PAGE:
Predictive Bias in Work and Educational Settings

Nathan R. Kuncel and David M. Klieger

in The Oxford Handbook of Personnel Assessment and Selection

Published in print March 2012 | ISBN: 9780199732579
Published online November 2012 | | DOI:

Series: Oxford Library of Psychology

 Predictive Bias in Work and Educational Settings

More Like This

Show all results sharing these subjects:

  • Psychology
  • Organizational Psychology
  • Research Methods in Psychology


Show Summary Details


In this chapter we review the research and concept of predictive bias, present a new theory of when and how predictive bias will occur, and create a list of methodological and substantive confounds that complicate research on predictive bias. We note that educational and organizational researchers have often used different methods to operationalize the same concept in academic and work settings, respectively. We review these approaches and recommend a modified method based on the examination of regression plots and residuals. A new theory is presented that addresses how and when predictive bias would occur using the existing definition (i.e., the Cleary Model). Theoretically, we suggest that a performance determinants framework provides a good foundation for understanding how and when predictive bias can occur. We illustrate key concepts in our theory using existing research. We suggest that the nature of predictive bias is dependent on the reason a predictor is correlated with subsequent performance. We then use this theory to guide a review of previous research testing for the presence of predictive bias across a range of personnel selection and academic admissions tools. Although much of the literature indicates that professional selection tools are unbiased for native speakers of English in the U.S., the most troubling finding is the scarcity of information for many of the most popular selection and admissions tools.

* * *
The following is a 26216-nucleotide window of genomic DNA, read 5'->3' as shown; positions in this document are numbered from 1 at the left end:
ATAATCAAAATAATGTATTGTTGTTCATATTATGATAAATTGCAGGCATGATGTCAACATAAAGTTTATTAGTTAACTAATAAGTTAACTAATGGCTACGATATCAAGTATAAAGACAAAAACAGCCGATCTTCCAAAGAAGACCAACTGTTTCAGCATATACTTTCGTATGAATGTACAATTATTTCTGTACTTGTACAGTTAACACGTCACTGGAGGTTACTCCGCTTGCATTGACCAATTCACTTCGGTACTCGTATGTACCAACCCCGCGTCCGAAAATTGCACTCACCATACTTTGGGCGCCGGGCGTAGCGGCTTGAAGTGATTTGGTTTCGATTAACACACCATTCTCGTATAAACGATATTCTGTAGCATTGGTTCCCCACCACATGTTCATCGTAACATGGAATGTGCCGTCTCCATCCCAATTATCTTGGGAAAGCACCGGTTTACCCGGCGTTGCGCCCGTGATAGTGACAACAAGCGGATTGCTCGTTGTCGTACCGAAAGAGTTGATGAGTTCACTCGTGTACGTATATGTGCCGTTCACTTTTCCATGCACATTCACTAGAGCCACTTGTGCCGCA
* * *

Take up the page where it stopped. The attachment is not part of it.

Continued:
Keywords: predictive bias; personnel; selection; cleary model; performance; assessment

Article.  15596 words. 

Subjects: Psychology ; Organizational Psychology ; Research Methods in Psychology

Full text: subscription required

How to subscribe Recommend to my Librarian

Buy this work at Oxford University Press »

Users without a subscription are not able to see the full content. Please, subscribe or login to access all content.